By the time we reach the chief’s palace, we are all a little cranky. We ask around for the chief and eventually find his assistant, who smiles broadly and exclaims, “The chief is in Lusaka.” That’s the problem with the lack of cell phones or radios. Sometimes a six-hour drive leads to nothing.
The assistant, however, quickly pulls together a group of headmen, most of whom speak excellent English. When we ask about their biggest problems, they talk about the need for clean water, a better health clinic, more teachers and better communications. I ask what happens if someone gets sick, or a woman has trouble with childbirth.
One headman says they have to ride on an ox cart to the nearest hospital, a 100-km trip that normally takes 20 hours. Further echoing what we heard on Lake Tanganyika, he adds that often the mother or baby or both will die before reaching the hospital. “An ox cart is not very fast,” he says.
Matt then asks whether they see much poaching in the area. An older headman wearing dark Clark Kent-style glasses, a bright blue tie and blue Converse Chucks becomes very animated as he talks about all the poachers around them. Plenty of elephants and even a large herd of eland are nearby, and we often see poachers, he says.
The chief’s assistant speaks to the headman softly but firmly in Tanga, and others join in, but the headman goes on to say that there are poachers in the village, even some around us. Now the assistant speaks louder in Tanga, and the headman eventually gets the message and stops speaking.
Our conversation moves on, but keeps coming back to poverty as the source of many of their problems. As things wind down, our host, who speaks perfect Tanga, uses it to speak about the importance of conservation. The assistant’s eyes grow big, and the rest of the group laughs nervously, everyone realizing we understood their earlier chastising of the old headman.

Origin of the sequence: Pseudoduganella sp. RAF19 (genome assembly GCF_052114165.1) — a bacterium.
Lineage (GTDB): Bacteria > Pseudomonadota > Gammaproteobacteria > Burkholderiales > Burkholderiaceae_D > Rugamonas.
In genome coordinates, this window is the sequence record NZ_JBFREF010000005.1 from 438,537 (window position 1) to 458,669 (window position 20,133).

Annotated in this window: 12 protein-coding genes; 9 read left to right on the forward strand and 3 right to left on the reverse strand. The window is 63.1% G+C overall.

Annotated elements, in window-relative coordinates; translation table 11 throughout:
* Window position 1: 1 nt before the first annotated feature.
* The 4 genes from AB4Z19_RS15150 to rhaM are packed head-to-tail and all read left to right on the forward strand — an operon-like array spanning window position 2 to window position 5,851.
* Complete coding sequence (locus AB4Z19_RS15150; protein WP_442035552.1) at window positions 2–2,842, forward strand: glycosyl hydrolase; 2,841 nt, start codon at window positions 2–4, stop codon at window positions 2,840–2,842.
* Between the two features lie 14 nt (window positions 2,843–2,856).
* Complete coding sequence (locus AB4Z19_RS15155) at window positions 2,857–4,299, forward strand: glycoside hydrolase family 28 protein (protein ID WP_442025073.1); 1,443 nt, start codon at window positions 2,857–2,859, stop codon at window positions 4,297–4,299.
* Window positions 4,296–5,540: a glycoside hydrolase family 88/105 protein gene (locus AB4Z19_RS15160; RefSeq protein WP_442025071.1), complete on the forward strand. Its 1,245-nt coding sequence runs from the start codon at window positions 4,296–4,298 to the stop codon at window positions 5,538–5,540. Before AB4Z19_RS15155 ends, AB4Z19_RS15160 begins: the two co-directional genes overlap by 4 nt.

We finally exchange polite goodbyes, and then we jump back in the land cruiser for another six-hour dash across the Miombo. My kidneys are yelling, “We can’t work at this level anymore.”
The night after I return to Arusha, we are lucky enough to have a visiting ballet group from Russia perform at the international school. It’s one of those beautiful East Africa evenings. The semi-outdoor venue allows us to see the full moon rising just east of Mt. Meru and to feel cool breezes coming down from the volcano while we watch well-honed bodies move in unison.
This is Africa, however, so the evening is also filled with other entertaining scenes. After a few minutes, my five-year-old son, Cole, leans over and says, “Daddy, I’m tired of ballet. I want to run.” So I stand in the back, one eye glued to the stage, the other watching Cole and other kids chase frogs and climb trees in the moonlight.
At the end of an act, two dancers kiss and then glance at the audience with embarrassed expressions. Two older Tanzanian women in front of me squeal with delight, clapping vigorously for the quality of the acting. As the moon climbs and the wine flows, the intensity of the experience grows, too, until ending in thunderous applause.
People clap partly for the quality of the performance, but mostly because they’re so grateful that these talented artists came to this small yet interesting place in northern Tanzania. A friend turns to me and says, “I’m glad they were willing to come down to this level for us.”
All I can think about is Matt’s whispered comments during our two-week trip, the women riding in ox carts and dugout canoes during childbirth. The juxtaposition of ballet with the all-too-familiar problems of rural Africa feels embarrassing, at best, yet it’s a stark reminder of how complex and nuanced the choreography of our conservation work really is.
There are no simple answers. I’m convinced we must dive deep into the complicated work of communities to ever be successful at protecting wild places. It will not be easy, and the strategies won’t always fit neatly together in some unified and elegant theory of change.
But it’s the level where we need to work in order to ensure long-term success.
David Banks is director of The Nature Conservancy's Africa program. He reports from the field on special places, people and conservation issues in our series David's Dispatches.